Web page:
their rights and views.” Here, then, was the ur-text of the Lost
Cause, of the mythology of a South that be-
lieved its pro-slavery war aims were just, its
fate tragic and its white-supremacist world-
view worth defending. In our own time, the
debates over Confederate memorials and the
resistance in many quarters of white Amer-
ica, especially in the South, to address slav-
ery, segregation and systemic racism can in
part be understood by encounters with the
literature of the Lost Cause and the history of
the way many white Americans have chosen
to see the Civil War and its aftermath.
To Pollard, the Southern side had fought
nobly for noble ends. “The war has left the
South its own memories, its own heroes, its
own tears, its own dead,” he wrote. “Under
these traditions, sons will grow to manhood,
and lessons sink deep that are learned from
the lips of widowed mothers.” Pollard de-
clared that a “ ‘war of ideas,’ ” a new war that
“the South wants and insists upon perpetrat-
ing,” was now unfolding. And in many ways it unfolds still. The defiance of federal
will from Reconstruction to our own day, the insistence on
states’ rights in the face of the quest for racial justice and
the revanchist reverence for Confederate emblems and
figures are illuminated by engaging with the ethos of
which Pollard so effectively wrote. He enlarged on his the-
sis in “The Lost Cause Regained,” published in 1868. Pol-
lard wrote that he was “profoundly convinced that the true
cause fought for in the late war has not been ‘lost’ immeas-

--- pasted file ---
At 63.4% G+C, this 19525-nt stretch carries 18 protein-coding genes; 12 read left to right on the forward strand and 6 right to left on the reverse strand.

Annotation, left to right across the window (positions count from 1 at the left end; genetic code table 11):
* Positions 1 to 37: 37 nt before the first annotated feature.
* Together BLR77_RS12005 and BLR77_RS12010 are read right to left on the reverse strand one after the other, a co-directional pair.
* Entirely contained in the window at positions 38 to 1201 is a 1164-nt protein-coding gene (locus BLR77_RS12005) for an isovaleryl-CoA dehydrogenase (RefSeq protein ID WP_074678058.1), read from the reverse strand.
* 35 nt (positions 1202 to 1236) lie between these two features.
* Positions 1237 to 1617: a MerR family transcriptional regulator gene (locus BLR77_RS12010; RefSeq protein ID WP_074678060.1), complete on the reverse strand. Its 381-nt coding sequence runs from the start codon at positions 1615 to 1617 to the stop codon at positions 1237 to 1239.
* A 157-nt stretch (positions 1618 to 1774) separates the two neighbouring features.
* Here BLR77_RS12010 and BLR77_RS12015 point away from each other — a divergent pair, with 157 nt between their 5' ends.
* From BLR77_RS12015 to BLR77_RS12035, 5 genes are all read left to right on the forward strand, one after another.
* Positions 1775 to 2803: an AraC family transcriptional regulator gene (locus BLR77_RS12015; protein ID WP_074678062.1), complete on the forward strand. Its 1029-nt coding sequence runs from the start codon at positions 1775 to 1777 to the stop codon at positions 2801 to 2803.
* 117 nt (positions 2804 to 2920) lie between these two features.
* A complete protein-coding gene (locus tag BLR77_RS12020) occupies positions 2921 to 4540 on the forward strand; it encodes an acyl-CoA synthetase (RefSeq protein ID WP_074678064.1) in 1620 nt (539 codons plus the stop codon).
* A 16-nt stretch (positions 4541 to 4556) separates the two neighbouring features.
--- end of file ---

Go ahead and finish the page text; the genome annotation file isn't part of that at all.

urably or irrevocably, but is yet in a condition to be ‘re-
gained’ by the South on ultimate issues of the political con-
test.” The issue was no longer slavery, but white suprema-
cy, which Pollard described as the “true cause of the war”
and the “true hope of the South.” The Civil War, then, was to be fought perennially. De-
feats on the battlefield as well as the trials of the early Re-
construction period were cast as Christlike tribulations
that would lead to a resurrection of the old order. The
South, Pollard wrote, “must wear the crown of thorns be-
fore she can assume that of victory.” As the decades after the war went by, that post-bellum
victory seemed assured. In his essential book
, David W. Blight
detailed how a white narrative of the war took hold, North
and South, after Appomattox. As early as 1874 the histori-
an William Wells Brown had said, “There is a feeling all
over this country that the Negro has got about as much as
he ought to have.” Slavery and race were thus pushed to
the side in favor of a more comforting story of how valiant
brother had taken up arms against valiant brother. In this recasting of reality, the Civil War was a family
quarrel in which both sides were doing the best they could
according to their lights. Right and wrong did not enter
into it. White Americans chose to celebrate one another
without reference to the actual causes and implications of
the war. “The memory of slavery, emancipation and the
14th and 15th Amendments never fit well into a developing
narrative in which the Old and New South were romanti-
cized and welcomed back to a new nationalism,” Blight
wrote, “and in which devotion alone made everyone right,
and no one truly wrong, in the remembered Civil War.” To
recall that the war had been about what Lincoln had called
a “new birth of freedom” meant acknowledging the na-
tion’s failings on race. So white Americans decided to re-
call something else. Blight quoted a 1912 novel, “Cease Firing,” by the South-
ern author Mary Johnston. In the book’s closing pages, a
Confederate soldier observes, “I think that we were both
right and both wrong.” In such a view, it had all been a
struggle between two reasonable parties over the nature
of the Constitution; slavery was incidental. By minimizing
race in the story of the war, white Americans felt free to
minimize race not only in the past but in the present —
leading, as Blight wrote, to “the denigration of Black dig-